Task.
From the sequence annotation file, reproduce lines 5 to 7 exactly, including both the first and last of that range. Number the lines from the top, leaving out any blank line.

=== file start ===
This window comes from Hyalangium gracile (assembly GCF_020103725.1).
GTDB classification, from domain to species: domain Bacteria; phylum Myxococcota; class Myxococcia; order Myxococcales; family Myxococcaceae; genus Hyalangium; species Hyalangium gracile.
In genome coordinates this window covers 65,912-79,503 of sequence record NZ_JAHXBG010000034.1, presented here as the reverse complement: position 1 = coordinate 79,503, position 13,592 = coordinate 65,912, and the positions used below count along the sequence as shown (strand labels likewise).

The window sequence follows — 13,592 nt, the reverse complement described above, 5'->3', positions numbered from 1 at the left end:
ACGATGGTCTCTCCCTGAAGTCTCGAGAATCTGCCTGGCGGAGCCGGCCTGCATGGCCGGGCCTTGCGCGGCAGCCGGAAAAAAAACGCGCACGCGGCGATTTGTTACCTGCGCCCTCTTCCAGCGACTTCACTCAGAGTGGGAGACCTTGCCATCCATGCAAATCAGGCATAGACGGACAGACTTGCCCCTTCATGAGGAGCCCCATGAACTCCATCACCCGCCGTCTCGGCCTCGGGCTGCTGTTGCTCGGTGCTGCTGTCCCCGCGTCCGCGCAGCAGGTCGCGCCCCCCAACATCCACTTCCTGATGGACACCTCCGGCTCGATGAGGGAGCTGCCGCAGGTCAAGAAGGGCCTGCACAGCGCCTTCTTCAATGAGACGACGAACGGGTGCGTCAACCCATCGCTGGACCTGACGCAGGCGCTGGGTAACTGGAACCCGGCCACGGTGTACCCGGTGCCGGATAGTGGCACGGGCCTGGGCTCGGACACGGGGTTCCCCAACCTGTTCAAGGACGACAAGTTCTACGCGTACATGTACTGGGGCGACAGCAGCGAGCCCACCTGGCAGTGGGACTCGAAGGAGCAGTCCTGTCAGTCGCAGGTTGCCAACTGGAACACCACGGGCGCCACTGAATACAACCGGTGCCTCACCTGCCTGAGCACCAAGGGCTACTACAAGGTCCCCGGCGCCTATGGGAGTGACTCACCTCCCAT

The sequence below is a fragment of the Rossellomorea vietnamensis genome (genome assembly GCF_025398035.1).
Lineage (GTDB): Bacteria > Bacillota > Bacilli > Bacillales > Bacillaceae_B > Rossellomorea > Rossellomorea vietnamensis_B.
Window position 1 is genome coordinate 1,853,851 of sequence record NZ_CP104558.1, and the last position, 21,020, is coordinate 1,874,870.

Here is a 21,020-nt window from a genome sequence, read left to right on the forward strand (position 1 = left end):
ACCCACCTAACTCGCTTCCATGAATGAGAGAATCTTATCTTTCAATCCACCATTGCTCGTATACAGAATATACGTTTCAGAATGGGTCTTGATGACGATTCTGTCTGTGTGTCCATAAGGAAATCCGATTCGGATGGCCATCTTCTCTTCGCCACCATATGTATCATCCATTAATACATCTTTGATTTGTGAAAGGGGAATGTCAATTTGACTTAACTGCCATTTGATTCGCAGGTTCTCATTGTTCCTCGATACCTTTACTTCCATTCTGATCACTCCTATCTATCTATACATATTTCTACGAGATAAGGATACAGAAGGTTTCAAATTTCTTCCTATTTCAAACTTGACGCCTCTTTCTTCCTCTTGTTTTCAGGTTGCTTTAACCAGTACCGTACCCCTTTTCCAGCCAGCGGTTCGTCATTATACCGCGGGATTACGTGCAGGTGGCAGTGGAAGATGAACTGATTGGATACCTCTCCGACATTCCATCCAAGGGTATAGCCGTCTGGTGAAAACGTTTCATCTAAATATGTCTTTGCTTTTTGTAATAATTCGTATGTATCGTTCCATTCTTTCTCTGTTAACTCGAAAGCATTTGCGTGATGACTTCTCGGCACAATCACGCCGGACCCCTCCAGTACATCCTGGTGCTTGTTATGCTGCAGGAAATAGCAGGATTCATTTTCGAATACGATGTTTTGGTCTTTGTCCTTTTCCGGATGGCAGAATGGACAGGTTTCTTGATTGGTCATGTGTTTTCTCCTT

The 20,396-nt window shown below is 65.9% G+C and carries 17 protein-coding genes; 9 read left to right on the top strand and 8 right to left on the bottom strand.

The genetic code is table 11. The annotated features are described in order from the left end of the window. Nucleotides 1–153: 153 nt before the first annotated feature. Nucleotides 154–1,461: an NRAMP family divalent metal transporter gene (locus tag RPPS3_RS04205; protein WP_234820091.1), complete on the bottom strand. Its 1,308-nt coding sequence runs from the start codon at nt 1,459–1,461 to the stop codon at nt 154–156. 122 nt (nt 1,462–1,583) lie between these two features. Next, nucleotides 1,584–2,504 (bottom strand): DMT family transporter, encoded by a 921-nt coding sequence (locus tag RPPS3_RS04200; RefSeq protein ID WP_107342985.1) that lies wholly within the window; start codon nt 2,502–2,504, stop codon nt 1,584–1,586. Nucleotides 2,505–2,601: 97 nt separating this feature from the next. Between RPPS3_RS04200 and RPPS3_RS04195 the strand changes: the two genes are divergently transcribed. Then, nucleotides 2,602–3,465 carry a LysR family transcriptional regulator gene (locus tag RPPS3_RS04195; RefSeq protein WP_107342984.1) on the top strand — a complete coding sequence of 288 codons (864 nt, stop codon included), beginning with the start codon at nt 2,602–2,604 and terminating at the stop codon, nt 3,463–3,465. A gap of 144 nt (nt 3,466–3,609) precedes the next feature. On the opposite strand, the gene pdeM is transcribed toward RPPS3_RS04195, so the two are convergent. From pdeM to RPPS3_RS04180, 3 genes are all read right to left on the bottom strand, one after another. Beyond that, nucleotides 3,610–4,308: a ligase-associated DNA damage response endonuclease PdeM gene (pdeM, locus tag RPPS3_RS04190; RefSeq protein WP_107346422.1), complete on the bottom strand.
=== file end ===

ACGATGGTCTCTCCCTGAAGTCTCGAGAATCTGCCTGGCGGAGCCGGCCTGCATGGCCGGGCCTTGCGCGGCAGCCGGAAAAAAAACGCGCACGCGGCGATTTGTTACCTGCGCCCTCTTCCAGCGACTTCACTCAGAGTGGGAGACCTTGCCATCCATGCAAATCAGGCATAGACGGACAGACTTGCCCCTTCATGAGGAGCCCCATGAACTCCATCACCCGCCGTCTCGGCCTCGGGCTGCTGTTGCTCGGTGCTGCTGTCCCCGCGTCCGCGCAGCAGGTCGCGCCCCCCAACATCCACTTCCTGATGGACACCTCCGGCTCGATGAGGGAGCTGCCGCAGGTCAAGAAGGGCCTGCACAGCGCCTTCTTCAATGAGACGACGAACGGGTGCGTCAACCCATCGCTGGACCTGACGCAGGCGCTGGGTAACTGGAACCCGGCCACGGTGTACCCGGTGCCGGATAGTGGCACGGGCCTGGGCTCGGACACGGGGTTCCCCAACCTGTTCAAGGACGACAAGTTCTACGCGTACATGTACTGGGGCGACAGCAGCGAGCCCACCTGGCAGTGGGACTCGAAGGAGCAGTCCTGTCAGTCGCAGGTTGCCAACTGGAACACCACGGGCGCCACTGAATACAACCGGTGCCTCACCTGCCTGAGCACCAAGGGCTACTACAAGGTCCCCGGCGCCTATGGGAGTGACTCACCTCCCAT

The sequence below is a fragment of the Rossellomorea vietnamensis genome (genome assembly GCF_025398035.1).
Lineage (GTDB): Bacteria > Bacillota > Bacilli > Bacillales > Bacillaceae_B > Rossellomorea > Rossellomorea vietnamensis_B.